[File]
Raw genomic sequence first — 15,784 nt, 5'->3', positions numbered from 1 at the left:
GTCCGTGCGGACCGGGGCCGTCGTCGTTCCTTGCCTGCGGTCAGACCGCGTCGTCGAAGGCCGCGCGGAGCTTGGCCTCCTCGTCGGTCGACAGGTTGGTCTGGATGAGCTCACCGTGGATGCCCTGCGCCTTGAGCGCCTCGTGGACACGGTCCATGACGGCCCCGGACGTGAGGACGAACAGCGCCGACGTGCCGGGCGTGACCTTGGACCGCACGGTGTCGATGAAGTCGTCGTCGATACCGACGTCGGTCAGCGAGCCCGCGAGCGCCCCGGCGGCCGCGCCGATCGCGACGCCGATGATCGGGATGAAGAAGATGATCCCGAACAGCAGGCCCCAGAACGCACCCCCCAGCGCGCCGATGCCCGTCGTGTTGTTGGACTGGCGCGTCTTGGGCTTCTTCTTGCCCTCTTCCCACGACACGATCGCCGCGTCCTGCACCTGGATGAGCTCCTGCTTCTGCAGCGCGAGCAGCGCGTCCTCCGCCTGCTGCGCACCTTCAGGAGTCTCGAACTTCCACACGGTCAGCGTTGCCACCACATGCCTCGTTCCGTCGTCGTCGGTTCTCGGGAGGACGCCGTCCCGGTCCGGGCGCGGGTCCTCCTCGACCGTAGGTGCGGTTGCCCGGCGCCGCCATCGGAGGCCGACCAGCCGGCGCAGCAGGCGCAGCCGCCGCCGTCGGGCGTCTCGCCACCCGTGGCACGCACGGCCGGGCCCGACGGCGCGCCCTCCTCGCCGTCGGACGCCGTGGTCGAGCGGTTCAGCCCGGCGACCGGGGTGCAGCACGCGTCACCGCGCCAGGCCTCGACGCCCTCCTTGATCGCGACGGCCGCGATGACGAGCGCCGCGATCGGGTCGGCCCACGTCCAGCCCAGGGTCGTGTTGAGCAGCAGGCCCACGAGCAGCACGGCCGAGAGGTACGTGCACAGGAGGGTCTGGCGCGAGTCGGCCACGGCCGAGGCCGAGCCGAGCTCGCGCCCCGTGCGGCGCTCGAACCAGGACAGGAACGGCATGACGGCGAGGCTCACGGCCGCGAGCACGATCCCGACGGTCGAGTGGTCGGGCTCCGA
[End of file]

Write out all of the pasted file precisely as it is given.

Raw genomic sequence first — 15,784 nt, 5'->3', positions numbered from 1 at the left:
GTCCGTGCGGACCGGGGCCGTCGTCGTTCCTTGCCTGCGGTCAGACCGCGTCGTCGAAGGCCGCGCGGAGCTTGGCCTCCTCGTCGGTCGACAGGTTGGTCTGGATGAGCTCACCGTGGATGCCCTGCGCCTTGAGCGCCTCGTGGACACGGTCCATGACGGCCCCGGACGTGAGGACGAACAGCGCCGACGTGCCGGGCGTGACCTTGGACCGCACGGTGTCGATGAAGTCGTCGTCGATACCGACGTCGGTCAGCGAGCCCGCGAGCGCCCCGGCGGCCGCGCCGATCGCGACGCCGATGATCGGGATGAAGAAGATGATCCCGAACAGCAGGCCCCAGAACGCACCCCCCAGCGCGCCGATGCCCGTCGTGTTGTTGGACTGGCGCGTCTTGGGCTTCTTCTTGCCCTCTTCCCACGACACGATCGCCGCGTCCTGCACCTGGATGAGCTCCTGCTTCTGCAGCGCGAGCAGCGCGTCCTCCGCCTGCTGCGCACCTTCAGGAGTCTCGAACTTCCACACGGTCAGCGTTGCCACCACATGCCTCGTTCCGTCGTCGTCGGTTCTCGGGAGGACGCCGTCCCGGTCCGGGCGCGGGTCCTCCTCGACCGTAGGTGCGGTTGCCCGGCGCCGCCATCGGAGGCCGACCAGCCGGCGCAGCAGGCGCAGCCGCCGCCGTCGGGCGTCTCGCCACCCGTGGCACGCACGGCCGGGCCCGACGGCGCGCCCTCCTCGCCGTCGGACGCCGTGGTCGAGCGGTTCAGCCCGGCGACCGGGGTGCAGCACGCGTCACCGCGCCAGGCCTCGACGCCCTCCTTGATCGCGACGGCCGCGATGACGAGCGCCGCGATCGGGTCGGCCCACGTCCAGCCCAGGGTCGTGTTGAGCAGCAGGCCCACGAGCAGCACGGCCGAGAGGTACGTGCACAGGAGGGTCTGGCGCGAGTCGGCCACGGCCGAGGCCGAGCCGAGCTCGCGCCCCGTGCGGCGCTCGAACCAGGACAGGAACGGCATGACGGCGAGGCTCACGGCCGCGAGCACGATCCCGACGGTCGAGTGGTCGGGCTCCGA